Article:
And actually, to fall into simplistic party lines on this one is disingenuous. There are as many SNP folk who have muttered about whether free everything for wealthy pensioners at the expense of poor children – for universality appears not to apply to them – as there are Labour ones. I know, for I have muttered with them. Free allsorts makes for good short-term politics: it helps wins elections after all, but it does not provide a coherent base upon which to fashion a nation.
But if we are to have a grown-up debate – some of us cling to the prospect of such a concept – let’s first attempt to offer some balm to a few troubled middle class consciences. The council tax freeze probably does disproportionately benefit the better off. If you are one such, who frets at spending your financial filip on fripperies, give it away. If you are so bothered at the idea of that money burning a whole in your pocket, resulting in poor pensioners and single parents struggling, then donate your ill-gotten gain to charity. There are plenty of good causes which would welcome your largesse.
This one does have to be stripped out of the debate on the great government give-away. As Kenny Farquharson pointed out on twitter, prescriptions and bus fares and the like are benefits: a tax freeze is different. In any event, Johann’s thinking on this one is muddy. It is economically illiterate to claim that the council tax freeze is costing local government jobs, resulting in incomes being lost to the economy. The solution to that problem is not to take more tax out of other people’s pockets to keep folk in the public sector in work, for that also removes vital income from the economy. Or do these earnings, because they are made in the private or third sector, not count in Scottish Labour’s view of all things economic?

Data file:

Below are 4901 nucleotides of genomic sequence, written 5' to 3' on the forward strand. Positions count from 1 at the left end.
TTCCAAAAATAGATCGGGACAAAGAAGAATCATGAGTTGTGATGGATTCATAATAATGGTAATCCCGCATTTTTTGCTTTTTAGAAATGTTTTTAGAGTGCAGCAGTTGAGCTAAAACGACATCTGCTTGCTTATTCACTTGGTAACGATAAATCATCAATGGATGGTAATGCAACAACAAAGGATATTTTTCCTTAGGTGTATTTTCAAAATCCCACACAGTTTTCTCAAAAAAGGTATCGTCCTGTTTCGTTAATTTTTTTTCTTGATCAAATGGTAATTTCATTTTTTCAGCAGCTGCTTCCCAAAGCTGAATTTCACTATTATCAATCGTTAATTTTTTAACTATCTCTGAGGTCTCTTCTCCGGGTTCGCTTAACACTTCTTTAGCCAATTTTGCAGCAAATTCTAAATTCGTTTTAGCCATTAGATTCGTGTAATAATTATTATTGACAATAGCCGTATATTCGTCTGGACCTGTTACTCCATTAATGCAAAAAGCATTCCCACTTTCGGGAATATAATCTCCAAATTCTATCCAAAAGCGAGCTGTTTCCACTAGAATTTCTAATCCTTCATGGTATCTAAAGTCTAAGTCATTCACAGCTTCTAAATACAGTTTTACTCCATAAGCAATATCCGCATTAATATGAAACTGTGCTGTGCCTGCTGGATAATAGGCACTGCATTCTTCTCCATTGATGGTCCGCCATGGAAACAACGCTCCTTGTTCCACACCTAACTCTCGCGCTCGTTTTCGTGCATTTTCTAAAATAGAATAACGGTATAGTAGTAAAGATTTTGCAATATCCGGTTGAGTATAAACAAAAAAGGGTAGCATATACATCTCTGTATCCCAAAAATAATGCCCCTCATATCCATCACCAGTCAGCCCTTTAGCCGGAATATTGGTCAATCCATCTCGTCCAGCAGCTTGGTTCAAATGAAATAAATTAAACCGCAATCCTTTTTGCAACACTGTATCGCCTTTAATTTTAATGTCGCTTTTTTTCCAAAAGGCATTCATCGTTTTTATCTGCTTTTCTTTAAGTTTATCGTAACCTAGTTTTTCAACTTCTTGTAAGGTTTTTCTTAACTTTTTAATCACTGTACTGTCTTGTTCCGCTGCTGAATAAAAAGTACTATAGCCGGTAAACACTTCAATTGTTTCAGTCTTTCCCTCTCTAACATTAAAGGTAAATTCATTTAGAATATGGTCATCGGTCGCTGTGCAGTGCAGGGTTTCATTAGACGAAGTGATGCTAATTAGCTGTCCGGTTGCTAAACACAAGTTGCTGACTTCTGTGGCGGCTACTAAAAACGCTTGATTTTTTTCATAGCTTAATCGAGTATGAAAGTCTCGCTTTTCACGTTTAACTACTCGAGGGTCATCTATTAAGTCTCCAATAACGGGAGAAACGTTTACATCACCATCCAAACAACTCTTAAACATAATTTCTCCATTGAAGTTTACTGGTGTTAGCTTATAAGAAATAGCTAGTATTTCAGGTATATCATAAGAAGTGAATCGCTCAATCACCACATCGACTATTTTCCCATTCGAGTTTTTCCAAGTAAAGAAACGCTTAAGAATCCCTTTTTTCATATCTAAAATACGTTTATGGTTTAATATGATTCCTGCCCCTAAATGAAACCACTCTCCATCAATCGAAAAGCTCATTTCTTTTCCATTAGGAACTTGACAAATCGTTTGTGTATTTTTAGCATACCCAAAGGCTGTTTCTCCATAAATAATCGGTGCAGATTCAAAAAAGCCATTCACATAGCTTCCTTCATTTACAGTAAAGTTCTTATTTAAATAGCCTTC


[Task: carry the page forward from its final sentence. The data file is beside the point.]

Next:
Johann Lamont is indeed brave for wanting to kickstart this debate at all, particularly in its efforts to define a place for Scottish Labour in our political future. I don’t buy the lazy SNP line that she is simply aligning her party with the London lot, though Ed Balls’ proposal for zero-budgeting is a bandwagon upon which she should jump. Indeed, I’m sure it’s something I’ve heard John Swinney champion in the past.
And the SNP while making political hay in the short term about Scottish Labour stealing away everyone’s supposed freebies, should welcome the debate. For, whatever is discussed and divined in the next two years, the conclusion is already inescapable that Scotland needs more powers to deliver the policies it wants to. Johann Lamont appears to have conceded this point by moving at last, to set up a Labour commission on devolution. She suggests that we must learn to deliver social justice on scant resources, yet she cannot ignore forever the fact that if we had control of all fiscal powers and levers, we would be better placed to decide how much we spend and on what.
Proving the maxim that a week is a long time in politics, I bemoaned last Sunday that we still do not know what Labour is for. On Scotland Tonight, I opined that Johann Lamont might well be committing political suicide with this venture. If she is properly serious about this debate, she is unlikely to reap electoral gains from its outcome. But the debate she has started has the potential to give Scottish Labour a purpose and a platform way beyond the next UK or Scottish elections, whether we are independent or not.
And if she can resist the temptation to deploy more tactical low blows, she could succeed in challenging the SNP to engage in a little more thoughtwork on the policy front. Johann Lamont might well have started something which we can all engage with.